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Nonoffice experiences

Kris describes (in german) his experiences as a MySQL consultant working in a virtual office, enjoying the merits of Skype, email, IRC and SSH.

I have to say, being a SAP consultant is not that much different: I’m really not in the office that much, and I’m staying in touch with colleagues through Citrix, the SAP portal, Skype and my mobile phone. The number one thing I’m looking for when arriving at a customer site is the kind of internet access I can get.

There’s one difference to what Kris describes, though – being a huge company means technology innovation trickles dows slowly. Although complaints about increasing communication costs are being sent around, recommendations for Skype or VoIP do not follow and are usually a matter of personal dedication. For example, while we could easily benefit from mobile telephony and data flat rates (just compare the EUR 50 cost for a UMTS flat rate tarrif with the cost for a few hours of hotel dial-up…), this needs to go through an internal IT services process which can take quite some time. Also, Blackberries need VP approval and still are kind of a status symbol.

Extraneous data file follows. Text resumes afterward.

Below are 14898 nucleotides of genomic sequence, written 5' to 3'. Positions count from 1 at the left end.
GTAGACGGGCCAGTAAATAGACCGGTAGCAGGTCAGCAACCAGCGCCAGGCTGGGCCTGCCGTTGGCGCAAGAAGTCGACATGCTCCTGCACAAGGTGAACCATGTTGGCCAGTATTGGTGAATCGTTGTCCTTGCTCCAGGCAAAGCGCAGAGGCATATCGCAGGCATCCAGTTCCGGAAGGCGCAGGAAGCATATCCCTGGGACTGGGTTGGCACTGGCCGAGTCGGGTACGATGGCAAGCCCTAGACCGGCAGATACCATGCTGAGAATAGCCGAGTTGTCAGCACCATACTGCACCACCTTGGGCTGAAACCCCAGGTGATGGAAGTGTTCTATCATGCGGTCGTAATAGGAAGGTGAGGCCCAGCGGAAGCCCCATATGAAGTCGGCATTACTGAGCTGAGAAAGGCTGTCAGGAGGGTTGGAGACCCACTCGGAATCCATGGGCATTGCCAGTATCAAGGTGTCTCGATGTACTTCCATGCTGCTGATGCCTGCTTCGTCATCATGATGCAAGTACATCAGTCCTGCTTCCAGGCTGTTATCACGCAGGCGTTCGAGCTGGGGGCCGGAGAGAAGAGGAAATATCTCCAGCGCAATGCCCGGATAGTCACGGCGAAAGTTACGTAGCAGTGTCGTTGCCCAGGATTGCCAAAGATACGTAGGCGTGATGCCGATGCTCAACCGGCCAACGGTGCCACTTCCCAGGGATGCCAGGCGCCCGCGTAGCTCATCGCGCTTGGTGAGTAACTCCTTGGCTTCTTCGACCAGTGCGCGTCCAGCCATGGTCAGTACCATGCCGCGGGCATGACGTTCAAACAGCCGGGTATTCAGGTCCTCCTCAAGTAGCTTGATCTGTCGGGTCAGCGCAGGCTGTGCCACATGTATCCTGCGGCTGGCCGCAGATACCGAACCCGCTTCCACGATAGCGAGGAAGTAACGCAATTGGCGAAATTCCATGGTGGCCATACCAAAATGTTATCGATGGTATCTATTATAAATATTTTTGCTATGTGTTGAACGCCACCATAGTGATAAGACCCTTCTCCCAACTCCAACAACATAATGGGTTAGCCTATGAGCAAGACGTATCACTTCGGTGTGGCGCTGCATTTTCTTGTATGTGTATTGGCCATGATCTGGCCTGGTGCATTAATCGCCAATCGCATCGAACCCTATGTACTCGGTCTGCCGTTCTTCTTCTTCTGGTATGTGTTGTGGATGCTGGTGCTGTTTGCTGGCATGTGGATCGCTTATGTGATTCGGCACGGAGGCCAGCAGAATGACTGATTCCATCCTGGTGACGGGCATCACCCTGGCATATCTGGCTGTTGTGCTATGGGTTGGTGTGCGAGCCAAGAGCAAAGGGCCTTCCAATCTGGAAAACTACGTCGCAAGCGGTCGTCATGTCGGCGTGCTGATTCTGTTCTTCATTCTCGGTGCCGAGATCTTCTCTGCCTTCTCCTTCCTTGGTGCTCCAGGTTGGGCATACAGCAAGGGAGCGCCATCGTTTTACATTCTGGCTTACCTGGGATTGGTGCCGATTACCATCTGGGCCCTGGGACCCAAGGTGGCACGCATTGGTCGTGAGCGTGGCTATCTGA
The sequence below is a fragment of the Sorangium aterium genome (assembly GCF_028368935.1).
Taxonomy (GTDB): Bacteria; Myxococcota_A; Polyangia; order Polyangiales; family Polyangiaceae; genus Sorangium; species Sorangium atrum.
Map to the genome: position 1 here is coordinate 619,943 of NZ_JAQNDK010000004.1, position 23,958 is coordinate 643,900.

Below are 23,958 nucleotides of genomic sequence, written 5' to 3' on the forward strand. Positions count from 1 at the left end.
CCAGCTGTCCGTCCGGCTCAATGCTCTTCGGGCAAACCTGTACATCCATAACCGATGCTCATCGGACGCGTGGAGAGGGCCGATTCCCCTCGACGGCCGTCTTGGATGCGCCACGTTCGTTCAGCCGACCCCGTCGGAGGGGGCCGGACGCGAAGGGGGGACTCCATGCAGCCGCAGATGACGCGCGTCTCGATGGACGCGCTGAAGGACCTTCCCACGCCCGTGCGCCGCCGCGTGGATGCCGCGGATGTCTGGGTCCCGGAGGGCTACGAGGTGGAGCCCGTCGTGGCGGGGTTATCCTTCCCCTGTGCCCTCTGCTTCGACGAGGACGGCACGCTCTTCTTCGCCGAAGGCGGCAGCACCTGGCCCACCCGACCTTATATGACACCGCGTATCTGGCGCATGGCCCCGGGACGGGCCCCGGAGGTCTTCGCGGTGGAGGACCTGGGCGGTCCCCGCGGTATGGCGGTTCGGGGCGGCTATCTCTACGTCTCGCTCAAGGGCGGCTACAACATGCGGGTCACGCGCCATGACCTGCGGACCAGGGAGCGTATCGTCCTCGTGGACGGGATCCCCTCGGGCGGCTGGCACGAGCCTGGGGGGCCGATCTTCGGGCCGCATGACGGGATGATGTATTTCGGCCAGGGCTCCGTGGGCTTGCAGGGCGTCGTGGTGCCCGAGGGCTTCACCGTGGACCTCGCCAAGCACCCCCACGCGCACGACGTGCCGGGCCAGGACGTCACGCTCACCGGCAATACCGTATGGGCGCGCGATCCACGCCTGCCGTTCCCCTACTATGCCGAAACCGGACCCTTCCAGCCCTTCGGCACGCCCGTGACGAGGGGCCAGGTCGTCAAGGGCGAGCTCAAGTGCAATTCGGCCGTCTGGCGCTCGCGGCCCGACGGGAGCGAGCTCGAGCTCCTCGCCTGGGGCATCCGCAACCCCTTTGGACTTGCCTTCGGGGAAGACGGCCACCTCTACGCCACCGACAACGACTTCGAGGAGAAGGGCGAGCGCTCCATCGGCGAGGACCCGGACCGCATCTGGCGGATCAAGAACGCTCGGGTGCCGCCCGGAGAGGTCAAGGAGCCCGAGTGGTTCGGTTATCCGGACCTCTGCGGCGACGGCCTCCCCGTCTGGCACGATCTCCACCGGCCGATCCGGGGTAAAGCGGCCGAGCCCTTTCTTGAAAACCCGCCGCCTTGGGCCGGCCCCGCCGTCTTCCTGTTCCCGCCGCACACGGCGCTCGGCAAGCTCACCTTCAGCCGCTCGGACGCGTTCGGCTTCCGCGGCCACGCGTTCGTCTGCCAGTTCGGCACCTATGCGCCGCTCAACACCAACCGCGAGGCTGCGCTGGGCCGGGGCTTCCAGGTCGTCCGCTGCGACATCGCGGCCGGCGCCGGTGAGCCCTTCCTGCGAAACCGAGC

Anyway – the IT environment works nicely, and offices really are not that important anymore.

UPDATE: Catching up on my blog reading I had to see that Jeff got hit by Corporate IT – that’s what I meant in the paragraph above ;)

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  • Die wunderbare Welt von Isotopp – The GadgetGuy zu Erfahrungen mit Nonoffice So, 23.07.2006 15:00 Kris describes (in german) his experiences as a MySQL consultant working in a […]

  • Ministry of Propaganda

    sent a mail to a friend (or even family) in Germany and very quickly had an answer. Yet I still read of companies blocking internet access or making it very difficult to use tools including instant messaging (not to forget the time it takes for some innovations to trickle down). Sure, there are risks involved in some of these tools and there can be abuse of internet access. But I believe most of this can be addressed by trusting the employees and more importantly creating